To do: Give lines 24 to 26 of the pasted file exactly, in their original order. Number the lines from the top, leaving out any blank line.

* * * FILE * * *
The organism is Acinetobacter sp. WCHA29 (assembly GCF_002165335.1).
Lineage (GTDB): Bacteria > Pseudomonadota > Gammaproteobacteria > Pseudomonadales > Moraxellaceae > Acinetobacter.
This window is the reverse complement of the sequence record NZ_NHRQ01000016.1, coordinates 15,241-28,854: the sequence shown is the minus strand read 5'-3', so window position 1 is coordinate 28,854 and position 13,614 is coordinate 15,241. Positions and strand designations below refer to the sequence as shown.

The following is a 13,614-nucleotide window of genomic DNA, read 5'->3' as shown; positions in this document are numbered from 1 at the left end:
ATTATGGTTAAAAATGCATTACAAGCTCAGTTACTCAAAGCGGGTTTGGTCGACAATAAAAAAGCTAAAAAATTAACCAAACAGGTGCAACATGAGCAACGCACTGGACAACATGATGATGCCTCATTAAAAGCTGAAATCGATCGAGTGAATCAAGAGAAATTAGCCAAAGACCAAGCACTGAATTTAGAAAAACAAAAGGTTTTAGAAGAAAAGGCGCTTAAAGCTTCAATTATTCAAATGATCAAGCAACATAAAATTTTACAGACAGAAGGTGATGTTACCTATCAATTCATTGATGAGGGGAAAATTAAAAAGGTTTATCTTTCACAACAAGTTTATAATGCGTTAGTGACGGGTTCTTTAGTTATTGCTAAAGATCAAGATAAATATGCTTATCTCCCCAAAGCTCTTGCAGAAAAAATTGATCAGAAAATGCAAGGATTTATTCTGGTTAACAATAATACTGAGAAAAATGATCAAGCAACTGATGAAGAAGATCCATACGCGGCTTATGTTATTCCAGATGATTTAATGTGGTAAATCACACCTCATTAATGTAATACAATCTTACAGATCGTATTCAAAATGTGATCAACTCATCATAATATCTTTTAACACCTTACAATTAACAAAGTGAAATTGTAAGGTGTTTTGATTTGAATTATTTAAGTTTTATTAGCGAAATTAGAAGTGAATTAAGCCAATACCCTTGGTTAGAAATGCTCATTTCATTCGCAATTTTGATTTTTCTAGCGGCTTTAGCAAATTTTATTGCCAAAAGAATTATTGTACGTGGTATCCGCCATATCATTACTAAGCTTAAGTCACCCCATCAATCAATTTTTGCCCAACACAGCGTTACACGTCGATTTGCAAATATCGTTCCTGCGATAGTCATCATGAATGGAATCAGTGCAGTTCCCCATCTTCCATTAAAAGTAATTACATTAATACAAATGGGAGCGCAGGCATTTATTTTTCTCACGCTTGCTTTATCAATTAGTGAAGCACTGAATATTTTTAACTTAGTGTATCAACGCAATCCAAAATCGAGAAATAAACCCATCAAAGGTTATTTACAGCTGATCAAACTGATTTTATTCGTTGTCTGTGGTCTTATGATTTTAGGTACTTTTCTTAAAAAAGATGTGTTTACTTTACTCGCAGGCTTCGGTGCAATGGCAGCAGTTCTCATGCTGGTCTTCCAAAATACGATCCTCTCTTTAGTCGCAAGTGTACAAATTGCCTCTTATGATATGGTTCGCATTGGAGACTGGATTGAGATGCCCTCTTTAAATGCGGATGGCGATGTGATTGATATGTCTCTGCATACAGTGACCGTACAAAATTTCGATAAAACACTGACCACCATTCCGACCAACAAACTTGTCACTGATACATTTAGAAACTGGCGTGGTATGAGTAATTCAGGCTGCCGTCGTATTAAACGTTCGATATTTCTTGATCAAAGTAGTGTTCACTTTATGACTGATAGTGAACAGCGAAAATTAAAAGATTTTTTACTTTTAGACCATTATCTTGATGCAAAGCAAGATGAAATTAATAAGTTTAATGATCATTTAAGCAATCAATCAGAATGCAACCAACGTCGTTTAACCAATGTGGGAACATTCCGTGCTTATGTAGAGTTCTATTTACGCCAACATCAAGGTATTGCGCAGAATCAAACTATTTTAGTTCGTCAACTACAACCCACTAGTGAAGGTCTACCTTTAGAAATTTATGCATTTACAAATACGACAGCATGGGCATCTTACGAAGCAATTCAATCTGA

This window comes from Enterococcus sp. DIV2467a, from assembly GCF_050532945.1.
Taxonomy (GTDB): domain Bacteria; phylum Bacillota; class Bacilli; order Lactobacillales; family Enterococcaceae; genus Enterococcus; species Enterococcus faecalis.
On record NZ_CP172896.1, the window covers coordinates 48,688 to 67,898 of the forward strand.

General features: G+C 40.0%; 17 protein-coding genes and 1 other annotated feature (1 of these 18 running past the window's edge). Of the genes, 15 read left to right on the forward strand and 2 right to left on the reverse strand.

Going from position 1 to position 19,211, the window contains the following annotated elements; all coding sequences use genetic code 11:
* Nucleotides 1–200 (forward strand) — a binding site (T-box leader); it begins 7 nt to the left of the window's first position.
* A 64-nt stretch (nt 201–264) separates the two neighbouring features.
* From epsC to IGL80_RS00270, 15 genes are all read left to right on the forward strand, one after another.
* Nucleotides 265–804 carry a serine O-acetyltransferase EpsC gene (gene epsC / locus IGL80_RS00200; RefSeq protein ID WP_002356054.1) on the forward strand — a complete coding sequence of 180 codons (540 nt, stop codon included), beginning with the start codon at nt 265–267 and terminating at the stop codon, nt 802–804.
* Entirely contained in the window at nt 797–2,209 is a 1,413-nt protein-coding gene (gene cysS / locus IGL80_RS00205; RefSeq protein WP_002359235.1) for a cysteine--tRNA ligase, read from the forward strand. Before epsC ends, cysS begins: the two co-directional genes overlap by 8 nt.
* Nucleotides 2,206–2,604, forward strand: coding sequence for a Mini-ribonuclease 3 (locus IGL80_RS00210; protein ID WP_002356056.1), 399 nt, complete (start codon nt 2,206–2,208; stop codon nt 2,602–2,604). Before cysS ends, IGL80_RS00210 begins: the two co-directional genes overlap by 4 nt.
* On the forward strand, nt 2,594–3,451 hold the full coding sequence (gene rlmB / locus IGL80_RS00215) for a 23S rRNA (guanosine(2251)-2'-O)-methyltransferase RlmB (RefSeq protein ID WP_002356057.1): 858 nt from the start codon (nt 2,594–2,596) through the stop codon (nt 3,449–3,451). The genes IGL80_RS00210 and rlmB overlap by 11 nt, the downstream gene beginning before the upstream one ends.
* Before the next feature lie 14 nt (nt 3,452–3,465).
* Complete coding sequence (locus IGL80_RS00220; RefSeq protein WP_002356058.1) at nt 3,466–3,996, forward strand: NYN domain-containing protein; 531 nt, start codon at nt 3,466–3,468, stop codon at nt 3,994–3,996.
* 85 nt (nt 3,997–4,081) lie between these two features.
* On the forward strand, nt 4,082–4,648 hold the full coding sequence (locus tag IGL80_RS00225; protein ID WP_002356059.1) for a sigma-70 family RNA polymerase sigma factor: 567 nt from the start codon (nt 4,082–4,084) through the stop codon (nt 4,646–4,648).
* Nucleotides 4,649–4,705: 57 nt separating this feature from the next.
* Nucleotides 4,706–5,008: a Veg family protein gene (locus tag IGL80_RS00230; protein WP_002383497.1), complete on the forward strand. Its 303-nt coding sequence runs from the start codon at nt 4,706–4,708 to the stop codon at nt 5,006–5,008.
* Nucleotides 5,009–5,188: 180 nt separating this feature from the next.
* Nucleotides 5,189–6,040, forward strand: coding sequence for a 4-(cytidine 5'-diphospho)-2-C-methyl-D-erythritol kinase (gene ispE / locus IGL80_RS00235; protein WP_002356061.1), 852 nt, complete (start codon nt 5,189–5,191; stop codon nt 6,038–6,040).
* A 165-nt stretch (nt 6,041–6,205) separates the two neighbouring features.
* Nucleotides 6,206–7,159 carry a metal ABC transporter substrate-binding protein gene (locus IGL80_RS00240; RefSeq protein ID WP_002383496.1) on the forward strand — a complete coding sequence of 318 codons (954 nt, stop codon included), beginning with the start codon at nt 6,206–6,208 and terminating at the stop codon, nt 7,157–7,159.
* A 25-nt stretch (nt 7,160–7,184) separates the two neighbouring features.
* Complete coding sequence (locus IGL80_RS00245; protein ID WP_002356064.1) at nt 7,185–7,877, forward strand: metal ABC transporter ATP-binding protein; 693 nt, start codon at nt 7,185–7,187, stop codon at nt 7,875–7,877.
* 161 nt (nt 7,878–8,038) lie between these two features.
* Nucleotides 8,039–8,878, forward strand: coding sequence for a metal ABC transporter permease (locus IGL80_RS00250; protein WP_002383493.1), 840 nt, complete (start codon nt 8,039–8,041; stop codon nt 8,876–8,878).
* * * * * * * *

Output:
* Nucleotides 5,009–5,188: 180 nt separating this feature from the next.
* Nucleotides 5,189–6,040, forward strand: coding sequence for a 4-(cytidine 5'-diphospho)-2-C-methyl-D-erythritol kinase (gene ispE / locus IGL80_RS00235; protein WP_002356061.1), 852 nt, complete (start codon nt 5,189–5,191; stop codon nt 6,038–6,040).
* A 165-nt stretch (nt 6,041–6,205) separates the two neighbouring features.